FIG. 11 is a top view of a second means of mechani cal output detection. The plated wire switching ele ment 10 is held within a capillary which is cemented at each end to transducer elements 72a and 72b. These transducer elements 72a and 72!; may be piezoelectric materials such as quartz. or other pressure sensitive transducer materials. The transducer elements are in turn connected to supports 74a and 74b. which are fastened by suitable means to plate 76.

The operation of the switch of FIG. 11 is as follows. Application ofa magnetic field in the plane of plate 76 and at an arbitrary angle to switching element 10 causes a torque on switching element 10. This torque is transmitted to capillary 70, and corresponding forces F are transmitted to transducer elements 720 and 7211. These forces may be either compressive. as shown, or extensive. in the case of an opposite direction of torque. As a result of forces F. pressures are developed on transducer elements 72a and 72h. resulting in voltages developed across electrical contacts 78. These voltages are registered by voltage detection means 80a 1 l and 80b. in other words. actuation ofthe switch causes a voltage pulse in the voltage detection means 80a and 80h. which is a measure of the change in torque resulting from the single-event switching event.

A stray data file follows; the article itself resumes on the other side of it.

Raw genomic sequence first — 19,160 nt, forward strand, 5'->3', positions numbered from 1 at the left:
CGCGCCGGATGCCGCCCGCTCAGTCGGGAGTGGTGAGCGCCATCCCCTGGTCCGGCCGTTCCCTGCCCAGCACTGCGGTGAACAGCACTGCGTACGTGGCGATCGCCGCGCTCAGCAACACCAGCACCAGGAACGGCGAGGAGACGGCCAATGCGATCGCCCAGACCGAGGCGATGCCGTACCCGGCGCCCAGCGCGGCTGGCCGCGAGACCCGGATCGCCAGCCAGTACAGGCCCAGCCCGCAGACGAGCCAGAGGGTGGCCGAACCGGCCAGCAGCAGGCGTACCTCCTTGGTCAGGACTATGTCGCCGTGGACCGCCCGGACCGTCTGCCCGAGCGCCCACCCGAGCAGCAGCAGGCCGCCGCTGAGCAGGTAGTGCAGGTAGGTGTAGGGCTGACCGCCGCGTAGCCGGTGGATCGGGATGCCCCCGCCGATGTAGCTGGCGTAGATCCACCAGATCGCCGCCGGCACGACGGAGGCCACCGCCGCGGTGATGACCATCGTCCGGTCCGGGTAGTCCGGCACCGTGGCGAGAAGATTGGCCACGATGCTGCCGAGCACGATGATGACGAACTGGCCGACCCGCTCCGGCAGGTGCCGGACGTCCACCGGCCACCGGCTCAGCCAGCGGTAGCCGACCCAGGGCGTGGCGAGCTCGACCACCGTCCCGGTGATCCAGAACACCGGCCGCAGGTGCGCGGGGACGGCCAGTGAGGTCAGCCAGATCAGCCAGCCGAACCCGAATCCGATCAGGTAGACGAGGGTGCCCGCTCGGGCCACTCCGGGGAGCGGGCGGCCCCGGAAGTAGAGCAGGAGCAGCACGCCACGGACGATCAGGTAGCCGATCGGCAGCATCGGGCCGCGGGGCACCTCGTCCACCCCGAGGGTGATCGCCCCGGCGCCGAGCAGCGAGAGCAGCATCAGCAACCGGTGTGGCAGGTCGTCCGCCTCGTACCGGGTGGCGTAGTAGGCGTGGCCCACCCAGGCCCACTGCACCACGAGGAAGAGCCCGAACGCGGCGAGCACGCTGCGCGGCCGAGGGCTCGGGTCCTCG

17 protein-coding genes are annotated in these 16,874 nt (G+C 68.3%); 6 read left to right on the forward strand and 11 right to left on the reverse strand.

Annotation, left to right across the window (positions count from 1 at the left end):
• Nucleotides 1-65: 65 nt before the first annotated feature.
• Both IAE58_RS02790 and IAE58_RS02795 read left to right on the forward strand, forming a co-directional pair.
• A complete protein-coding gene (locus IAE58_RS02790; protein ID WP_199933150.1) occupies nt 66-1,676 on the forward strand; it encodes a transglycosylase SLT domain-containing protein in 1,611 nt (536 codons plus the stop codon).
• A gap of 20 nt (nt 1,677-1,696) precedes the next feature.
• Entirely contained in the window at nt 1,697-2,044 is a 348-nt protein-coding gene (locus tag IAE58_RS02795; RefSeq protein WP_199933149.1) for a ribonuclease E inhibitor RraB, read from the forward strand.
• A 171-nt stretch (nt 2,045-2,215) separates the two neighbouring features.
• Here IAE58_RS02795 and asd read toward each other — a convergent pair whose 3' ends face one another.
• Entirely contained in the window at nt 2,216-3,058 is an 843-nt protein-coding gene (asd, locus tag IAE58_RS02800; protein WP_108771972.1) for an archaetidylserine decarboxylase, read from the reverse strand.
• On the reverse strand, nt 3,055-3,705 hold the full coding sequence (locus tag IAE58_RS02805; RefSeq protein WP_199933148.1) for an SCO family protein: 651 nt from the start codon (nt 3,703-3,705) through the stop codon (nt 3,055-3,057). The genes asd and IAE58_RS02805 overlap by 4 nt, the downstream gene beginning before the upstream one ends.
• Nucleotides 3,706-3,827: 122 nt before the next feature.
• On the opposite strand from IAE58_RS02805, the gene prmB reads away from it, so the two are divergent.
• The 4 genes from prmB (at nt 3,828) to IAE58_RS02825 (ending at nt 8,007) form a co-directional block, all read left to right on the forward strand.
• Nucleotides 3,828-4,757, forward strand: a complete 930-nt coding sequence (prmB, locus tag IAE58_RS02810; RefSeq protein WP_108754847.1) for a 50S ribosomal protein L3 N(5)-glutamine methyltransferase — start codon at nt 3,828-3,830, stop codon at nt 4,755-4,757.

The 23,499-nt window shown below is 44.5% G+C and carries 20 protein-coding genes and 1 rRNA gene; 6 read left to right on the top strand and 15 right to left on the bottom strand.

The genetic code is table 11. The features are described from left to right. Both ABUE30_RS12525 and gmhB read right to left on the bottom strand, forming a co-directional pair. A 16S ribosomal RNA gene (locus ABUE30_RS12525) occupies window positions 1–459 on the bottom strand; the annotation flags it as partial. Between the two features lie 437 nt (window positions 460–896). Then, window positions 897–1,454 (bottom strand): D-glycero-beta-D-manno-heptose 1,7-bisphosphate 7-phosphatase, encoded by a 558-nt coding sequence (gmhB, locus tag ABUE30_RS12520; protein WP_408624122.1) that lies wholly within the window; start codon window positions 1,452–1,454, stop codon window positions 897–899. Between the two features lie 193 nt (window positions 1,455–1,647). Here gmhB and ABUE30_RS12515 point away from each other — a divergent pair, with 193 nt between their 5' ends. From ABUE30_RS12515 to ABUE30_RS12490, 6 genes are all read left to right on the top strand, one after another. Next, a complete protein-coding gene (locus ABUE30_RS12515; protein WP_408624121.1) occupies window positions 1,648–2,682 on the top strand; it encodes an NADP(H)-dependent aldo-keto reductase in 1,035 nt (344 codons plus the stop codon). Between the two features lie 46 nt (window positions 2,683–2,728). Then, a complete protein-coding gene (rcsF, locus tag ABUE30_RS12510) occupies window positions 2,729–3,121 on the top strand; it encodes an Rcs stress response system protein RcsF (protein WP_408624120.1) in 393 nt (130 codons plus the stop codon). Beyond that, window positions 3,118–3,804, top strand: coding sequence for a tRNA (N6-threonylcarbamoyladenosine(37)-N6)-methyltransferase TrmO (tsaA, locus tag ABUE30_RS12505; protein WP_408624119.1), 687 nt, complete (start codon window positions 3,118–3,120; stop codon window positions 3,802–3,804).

It should be noted that the operation of the transduccr version of the switch shown in H0. ll can also be achieved by placing both transducers 72a and 72b on the same side of plated wire switching element 10. In this case, a torque causes compression in one trans duccr element and extension in the other. so that Changes of voltage in transducer elements 72a and 72b will be of opposite sign.

CONCLUSION The plated wire magnetic switch of the present invention is capable of operation in a variety of modes with a variety of outputs. In addition. the magnetic switch is capable of actuation with very small applied external fields. The variety of switching modes and outputs well as the sensitivity of the switch make it suited for a large variety of applications.